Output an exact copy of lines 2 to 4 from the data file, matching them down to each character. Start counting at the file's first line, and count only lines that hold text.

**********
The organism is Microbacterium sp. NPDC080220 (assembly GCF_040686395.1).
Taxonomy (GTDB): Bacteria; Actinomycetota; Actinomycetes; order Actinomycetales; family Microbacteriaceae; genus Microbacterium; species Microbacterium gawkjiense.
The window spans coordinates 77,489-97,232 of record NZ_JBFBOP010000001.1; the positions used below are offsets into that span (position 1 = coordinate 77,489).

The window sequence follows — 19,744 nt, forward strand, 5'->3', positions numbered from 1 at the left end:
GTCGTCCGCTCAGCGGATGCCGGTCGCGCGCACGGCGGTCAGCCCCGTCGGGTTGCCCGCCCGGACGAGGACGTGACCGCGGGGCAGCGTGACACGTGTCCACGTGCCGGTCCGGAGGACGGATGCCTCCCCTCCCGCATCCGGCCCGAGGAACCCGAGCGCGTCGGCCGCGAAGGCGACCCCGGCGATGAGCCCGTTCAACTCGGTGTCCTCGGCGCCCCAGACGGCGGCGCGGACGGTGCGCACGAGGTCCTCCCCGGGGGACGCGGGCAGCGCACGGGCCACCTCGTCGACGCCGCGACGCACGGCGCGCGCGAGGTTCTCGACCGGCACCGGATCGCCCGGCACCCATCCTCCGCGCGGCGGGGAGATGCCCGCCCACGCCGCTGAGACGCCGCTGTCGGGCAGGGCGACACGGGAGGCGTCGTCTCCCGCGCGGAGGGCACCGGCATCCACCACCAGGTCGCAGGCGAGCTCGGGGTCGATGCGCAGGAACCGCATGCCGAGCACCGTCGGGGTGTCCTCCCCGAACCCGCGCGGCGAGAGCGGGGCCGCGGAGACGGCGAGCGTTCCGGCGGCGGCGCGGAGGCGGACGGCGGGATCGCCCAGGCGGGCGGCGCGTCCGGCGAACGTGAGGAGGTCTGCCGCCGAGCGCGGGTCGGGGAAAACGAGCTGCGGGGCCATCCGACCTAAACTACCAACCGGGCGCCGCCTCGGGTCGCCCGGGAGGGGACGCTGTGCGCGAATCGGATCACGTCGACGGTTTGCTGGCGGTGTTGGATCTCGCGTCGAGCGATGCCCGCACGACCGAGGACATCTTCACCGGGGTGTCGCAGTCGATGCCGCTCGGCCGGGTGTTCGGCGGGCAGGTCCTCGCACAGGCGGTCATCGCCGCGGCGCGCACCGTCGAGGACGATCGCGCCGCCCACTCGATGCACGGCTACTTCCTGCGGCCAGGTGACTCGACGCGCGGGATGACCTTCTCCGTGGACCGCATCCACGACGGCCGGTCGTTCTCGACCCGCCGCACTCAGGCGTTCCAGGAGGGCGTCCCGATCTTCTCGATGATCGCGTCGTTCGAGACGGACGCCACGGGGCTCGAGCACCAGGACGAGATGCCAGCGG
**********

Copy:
Taxonomy (GTDB): Bacteria; Actinomycetota; Actinomycetes; order Actinomycetales; family Microbacteriaceae; genus Microbacterium; species Microbacterium gawkjiense.
The window spans coordinates 77,489-97,232 of record NZ_JBFBOP010000001.1; the positions used below are offsets into that span (position 1 = coordinate 77,489).

The window sequence follows — 19,744 nt, forward strand, 5'->3', positions numbered from 1 at the left end: